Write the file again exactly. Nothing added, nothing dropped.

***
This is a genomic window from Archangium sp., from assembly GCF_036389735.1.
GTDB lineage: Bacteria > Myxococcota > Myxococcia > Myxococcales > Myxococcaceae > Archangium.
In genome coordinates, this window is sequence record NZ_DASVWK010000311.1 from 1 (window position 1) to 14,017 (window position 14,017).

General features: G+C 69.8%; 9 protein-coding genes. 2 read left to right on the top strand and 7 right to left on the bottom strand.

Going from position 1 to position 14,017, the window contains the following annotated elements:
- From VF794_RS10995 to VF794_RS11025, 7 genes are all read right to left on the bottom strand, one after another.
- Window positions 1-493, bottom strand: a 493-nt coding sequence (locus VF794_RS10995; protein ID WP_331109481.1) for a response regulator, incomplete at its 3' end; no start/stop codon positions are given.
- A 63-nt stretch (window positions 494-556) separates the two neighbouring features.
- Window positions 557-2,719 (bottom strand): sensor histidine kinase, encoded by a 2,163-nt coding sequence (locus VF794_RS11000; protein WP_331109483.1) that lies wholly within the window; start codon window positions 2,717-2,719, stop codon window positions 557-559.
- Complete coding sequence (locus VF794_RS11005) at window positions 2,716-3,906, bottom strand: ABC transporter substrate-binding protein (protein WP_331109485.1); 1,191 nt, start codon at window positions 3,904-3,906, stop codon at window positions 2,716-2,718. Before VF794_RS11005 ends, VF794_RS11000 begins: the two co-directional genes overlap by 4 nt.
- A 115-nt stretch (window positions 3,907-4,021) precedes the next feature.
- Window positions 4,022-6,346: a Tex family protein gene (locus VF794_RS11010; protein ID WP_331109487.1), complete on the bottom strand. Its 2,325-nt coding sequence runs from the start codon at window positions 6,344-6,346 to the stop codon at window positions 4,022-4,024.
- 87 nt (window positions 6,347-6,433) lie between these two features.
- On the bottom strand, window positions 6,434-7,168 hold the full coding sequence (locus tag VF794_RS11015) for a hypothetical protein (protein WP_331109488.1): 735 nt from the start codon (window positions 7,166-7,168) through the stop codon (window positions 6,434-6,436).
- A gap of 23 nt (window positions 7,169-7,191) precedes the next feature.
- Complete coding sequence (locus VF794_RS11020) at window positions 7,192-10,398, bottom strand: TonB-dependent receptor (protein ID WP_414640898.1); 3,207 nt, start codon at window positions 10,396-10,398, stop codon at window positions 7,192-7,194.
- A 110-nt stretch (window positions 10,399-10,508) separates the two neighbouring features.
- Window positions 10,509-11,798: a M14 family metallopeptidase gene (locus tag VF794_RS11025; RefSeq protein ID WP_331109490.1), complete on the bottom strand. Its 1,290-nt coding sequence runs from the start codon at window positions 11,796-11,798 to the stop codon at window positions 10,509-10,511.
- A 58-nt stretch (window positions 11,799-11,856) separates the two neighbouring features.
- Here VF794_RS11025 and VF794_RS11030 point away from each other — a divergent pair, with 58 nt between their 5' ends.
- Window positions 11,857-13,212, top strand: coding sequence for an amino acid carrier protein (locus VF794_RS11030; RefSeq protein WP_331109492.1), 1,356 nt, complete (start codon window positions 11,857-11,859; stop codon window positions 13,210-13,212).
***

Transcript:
This is a genomic window from Archangium sp., from assembly GCF_036389735.1.
GTDB lineage: Bacteria > Myxococcota > Myxococcia > Myxococcales > Myxococcaceae > Archangium.
In genome coordinates, this window is sequence record NZ_DASVWK010000311.1 from 1 (window position 1) to 14,017 (window position 14,017).

General features: G+C 69.8%; 9 protein-coding genes. 2 read left to right on the top strand and 7 right to left on the bottom strand.

Going from position 1 to position 14,017, the window contains the following annotated elements:
- From VF794_RS10995 to VF794_RS11025, 7 genes are all read right to left on the bottom strand, one after another.
- Window positions 1-493, bottom strand: a 493-nt coding sequence (locus VF794_RS10995; protein ID WP_331109481.1) for a response regulator, incomplete at its 3' end; no start/stop codon positions are given.
- A 63-nt stretch (window positions 494-556) separates the two neighbouring features.
- Window positions 557-2,719 (bottom strand): sensor histidine kinase, encoded by a 2,163-nt coding sequence (locus VF794_RS11000; protein WP_331109483.1) that lies wholly within the window; start codon window positions 2,717-2,719, stop codon window positions 557-559.
- Complete coding sequence (locus VF794_RS11005) at window positions 2,716-3,906, bottom strand: ABC transporter substrate-binding protein (protein WP_331109485.1); 1,191 nt, start codon at window positions 3,904-3,906, stop codon at window positions 2,716-2,718. Before VF794_RS11005 ends, VF794_RS11000 begins: the two co-directional genes overlap by 4 nt.
- A 115-nt stretch (window positions 3,907-4,021) precedes the next feature.
- Window positions 4,022-6,346: a Tex family protein gene (locus VF794_RS11010; protein ID WP_331109487.1), complete on the bottom strand. Its 2,325-nt coding sequence runs from the start codon at window positions 6,344-6,346 to the stop codon at window positions 4,022-4,024.
- 87 nt (window positions 6,347-6,433) lie between these two features.
- On the bottom strand, window positions 6,434-7,168 hold the full coding sequence (locus tag VF794_RS11015) for a hypothetical protein (protein WP_331109488.1): 735 nt from the start codon (window positions 7,166-7,168) through the stop codon (window positions 6,434-6,436).
- A gap of 23 nt (window positions 7,169-7,191) precedes the next feature.
- Complete coding sequence (locus VF794_RS11020) at window positions 7,192-10,398, bottom strand: TonB-dependent receptor (protein ID WP_414640898.1); 3,207 nt, start codon at window positions 10,396-10,398, stop codon at window positions 7,192-7,194.
- A 110-nt stretch (window positions 10,399-10,508) separates the two neighbouring features.
- Window positions 10,509-11,798: a M14 family metallopeptidase gene (locus tag VF794_RS11025; RefSeq protein ID WP_331109490.1), complete on the bottom strand. Its 1,290-nt coding sequence runs from the start codon at window positions 11,796-11,798 to the stop codon at window positions 10,509-10,511.
- A 58-nt stretch (window positions 11,799-11,856) separates the two neighbouring features.
- Here VF794_RS11025 and VF794_RS11030 point away from each other — a divergent pair, with 58 nt between their 5' ends.
- Window positions 11,857-13,212, top strand: coding sequence for an amino acid carrier protein (locus VF794_RS11030; RefSeq protein WP_331109492.1), 1,356 nt, complete (start codon window positions 11,857-11,859; stop codon window positions 13,210-13,212).